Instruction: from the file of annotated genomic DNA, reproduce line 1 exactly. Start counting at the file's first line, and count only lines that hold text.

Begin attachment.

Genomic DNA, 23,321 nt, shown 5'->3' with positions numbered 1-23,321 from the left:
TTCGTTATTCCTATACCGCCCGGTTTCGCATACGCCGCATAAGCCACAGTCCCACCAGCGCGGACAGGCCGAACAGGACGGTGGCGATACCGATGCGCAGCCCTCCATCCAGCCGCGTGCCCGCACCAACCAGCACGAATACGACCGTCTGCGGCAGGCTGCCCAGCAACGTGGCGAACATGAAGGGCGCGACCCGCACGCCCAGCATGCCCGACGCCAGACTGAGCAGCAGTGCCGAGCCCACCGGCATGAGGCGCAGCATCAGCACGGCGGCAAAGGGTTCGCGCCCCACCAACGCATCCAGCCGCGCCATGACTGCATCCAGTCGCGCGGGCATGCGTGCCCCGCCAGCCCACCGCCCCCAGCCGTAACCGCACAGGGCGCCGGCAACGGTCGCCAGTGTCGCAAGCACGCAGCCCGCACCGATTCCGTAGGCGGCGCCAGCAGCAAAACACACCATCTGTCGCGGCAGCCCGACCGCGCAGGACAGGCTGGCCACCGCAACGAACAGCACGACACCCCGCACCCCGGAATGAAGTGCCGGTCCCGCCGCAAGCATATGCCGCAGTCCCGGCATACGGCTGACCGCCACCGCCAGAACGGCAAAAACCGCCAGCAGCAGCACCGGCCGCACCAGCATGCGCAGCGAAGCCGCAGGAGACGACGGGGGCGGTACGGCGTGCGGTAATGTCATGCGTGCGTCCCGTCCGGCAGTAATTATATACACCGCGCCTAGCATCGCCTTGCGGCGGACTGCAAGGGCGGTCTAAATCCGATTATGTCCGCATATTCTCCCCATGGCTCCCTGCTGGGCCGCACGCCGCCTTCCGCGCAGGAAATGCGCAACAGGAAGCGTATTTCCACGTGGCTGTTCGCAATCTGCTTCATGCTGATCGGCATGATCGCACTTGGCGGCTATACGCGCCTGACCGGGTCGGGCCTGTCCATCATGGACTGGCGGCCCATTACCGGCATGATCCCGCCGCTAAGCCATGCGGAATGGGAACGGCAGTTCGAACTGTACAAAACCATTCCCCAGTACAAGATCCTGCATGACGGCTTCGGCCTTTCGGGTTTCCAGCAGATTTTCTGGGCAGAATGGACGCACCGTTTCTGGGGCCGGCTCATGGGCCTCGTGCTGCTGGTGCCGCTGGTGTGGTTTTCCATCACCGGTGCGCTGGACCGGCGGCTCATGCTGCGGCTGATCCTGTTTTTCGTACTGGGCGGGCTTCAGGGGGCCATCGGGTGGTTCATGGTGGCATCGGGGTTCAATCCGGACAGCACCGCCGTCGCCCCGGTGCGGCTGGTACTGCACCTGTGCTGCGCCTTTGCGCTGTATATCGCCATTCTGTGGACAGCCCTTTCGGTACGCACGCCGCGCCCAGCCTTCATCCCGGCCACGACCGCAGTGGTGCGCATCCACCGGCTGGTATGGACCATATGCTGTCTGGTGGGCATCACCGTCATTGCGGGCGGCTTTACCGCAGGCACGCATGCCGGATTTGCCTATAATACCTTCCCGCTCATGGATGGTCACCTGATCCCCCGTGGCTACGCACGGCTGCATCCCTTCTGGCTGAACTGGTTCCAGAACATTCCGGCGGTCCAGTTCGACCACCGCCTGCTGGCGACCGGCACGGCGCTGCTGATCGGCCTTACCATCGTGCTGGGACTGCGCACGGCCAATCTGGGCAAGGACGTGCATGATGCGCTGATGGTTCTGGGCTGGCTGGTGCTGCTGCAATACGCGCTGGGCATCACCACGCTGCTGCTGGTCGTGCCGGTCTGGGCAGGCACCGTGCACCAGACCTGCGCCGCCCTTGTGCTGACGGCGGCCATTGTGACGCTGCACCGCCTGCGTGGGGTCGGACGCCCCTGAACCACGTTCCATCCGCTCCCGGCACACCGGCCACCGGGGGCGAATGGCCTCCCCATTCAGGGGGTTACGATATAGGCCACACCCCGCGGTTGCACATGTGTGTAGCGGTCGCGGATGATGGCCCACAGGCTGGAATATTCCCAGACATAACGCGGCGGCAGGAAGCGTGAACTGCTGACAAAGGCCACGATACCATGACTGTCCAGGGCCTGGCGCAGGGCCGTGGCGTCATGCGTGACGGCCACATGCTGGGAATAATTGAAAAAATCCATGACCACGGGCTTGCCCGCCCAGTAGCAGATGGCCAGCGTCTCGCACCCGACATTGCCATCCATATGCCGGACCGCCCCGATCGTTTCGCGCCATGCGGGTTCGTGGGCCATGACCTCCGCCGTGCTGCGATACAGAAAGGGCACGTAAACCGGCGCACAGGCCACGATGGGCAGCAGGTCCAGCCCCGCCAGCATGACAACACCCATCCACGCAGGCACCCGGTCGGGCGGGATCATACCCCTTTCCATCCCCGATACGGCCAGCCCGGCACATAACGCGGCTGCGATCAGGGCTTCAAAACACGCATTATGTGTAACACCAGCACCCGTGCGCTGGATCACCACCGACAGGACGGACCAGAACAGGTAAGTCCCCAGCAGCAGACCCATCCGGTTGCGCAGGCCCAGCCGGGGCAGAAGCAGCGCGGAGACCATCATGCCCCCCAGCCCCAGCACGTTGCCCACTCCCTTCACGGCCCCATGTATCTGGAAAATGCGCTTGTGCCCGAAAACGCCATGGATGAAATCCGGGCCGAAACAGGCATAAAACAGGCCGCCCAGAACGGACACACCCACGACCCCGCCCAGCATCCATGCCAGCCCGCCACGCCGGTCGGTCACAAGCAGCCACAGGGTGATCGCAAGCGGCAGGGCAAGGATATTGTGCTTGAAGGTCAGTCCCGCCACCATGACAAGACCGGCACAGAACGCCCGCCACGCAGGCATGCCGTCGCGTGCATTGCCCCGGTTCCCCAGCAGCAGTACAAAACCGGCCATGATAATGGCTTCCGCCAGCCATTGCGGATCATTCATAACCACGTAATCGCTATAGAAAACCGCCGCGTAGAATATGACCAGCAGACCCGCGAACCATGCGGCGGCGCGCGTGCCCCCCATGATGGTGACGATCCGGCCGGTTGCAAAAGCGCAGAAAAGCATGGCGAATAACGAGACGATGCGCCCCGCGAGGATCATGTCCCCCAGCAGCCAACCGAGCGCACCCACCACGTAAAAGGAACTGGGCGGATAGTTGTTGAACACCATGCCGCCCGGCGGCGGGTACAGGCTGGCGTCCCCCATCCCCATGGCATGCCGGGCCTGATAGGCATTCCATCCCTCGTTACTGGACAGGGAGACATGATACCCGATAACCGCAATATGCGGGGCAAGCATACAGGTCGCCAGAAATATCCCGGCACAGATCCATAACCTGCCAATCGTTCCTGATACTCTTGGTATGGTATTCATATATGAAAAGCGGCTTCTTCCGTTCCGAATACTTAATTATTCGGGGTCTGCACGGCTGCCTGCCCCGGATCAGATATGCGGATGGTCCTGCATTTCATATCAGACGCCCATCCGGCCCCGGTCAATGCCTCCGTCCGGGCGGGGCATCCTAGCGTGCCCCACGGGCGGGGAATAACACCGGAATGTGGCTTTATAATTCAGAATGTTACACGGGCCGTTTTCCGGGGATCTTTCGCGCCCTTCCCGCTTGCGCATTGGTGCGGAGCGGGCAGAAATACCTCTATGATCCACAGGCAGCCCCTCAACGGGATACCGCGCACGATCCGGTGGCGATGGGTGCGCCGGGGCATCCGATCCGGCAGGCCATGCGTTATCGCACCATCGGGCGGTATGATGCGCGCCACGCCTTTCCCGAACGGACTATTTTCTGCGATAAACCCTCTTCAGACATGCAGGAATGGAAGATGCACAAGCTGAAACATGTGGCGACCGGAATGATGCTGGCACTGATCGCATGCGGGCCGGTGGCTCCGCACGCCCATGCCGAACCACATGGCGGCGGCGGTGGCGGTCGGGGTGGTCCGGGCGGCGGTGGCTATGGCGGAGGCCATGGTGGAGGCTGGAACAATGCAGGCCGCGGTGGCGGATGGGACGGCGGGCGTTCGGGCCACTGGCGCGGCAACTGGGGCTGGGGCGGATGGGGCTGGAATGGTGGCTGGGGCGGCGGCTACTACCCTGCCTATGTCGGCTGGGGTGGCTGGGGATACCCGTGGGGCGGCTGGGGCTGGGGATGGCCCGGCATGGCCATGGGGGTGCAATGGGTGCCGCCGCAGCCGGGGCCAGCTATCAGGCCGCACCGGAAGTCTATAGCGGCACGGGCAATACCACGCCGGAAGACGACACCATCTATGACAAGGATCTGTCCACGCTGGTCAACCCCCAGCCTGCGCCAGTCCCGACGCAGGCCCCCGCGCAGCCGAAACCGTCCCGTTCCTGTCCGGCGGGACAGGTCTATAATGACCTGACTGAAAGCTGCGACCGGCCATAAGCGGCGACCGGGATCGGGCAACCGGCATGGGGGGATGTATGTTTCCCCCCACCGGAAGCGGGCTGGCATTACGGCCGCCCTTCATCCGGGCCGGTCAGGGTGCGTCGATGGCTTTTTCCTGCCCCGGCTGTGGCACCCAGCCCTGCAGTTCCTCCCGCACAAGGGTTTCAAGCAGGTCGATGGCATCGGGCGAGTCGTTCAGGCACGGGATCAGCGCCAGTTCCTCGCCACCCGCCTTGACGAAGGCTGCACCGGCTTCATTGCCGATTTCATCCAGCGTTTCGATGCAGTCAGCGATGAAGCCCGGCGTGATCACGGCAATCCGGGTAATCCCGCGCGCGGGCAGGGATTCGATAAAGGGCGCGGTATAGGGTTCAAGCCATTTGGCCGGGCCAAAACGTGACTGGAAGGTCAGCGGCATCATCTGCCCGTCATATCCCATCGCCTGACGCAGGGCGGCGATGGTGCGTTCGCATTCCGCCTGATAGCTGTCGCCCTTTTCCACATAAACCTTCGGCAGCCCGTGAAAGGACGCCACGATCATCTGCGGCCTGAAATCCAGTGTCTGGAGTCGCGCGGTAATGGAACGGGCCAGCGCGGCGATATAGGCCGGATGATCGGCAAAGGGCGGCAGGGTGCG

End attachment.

Genomic DNA, 23,321 nt, shown 5'->3' with positions numbered 1-23,321 from the left: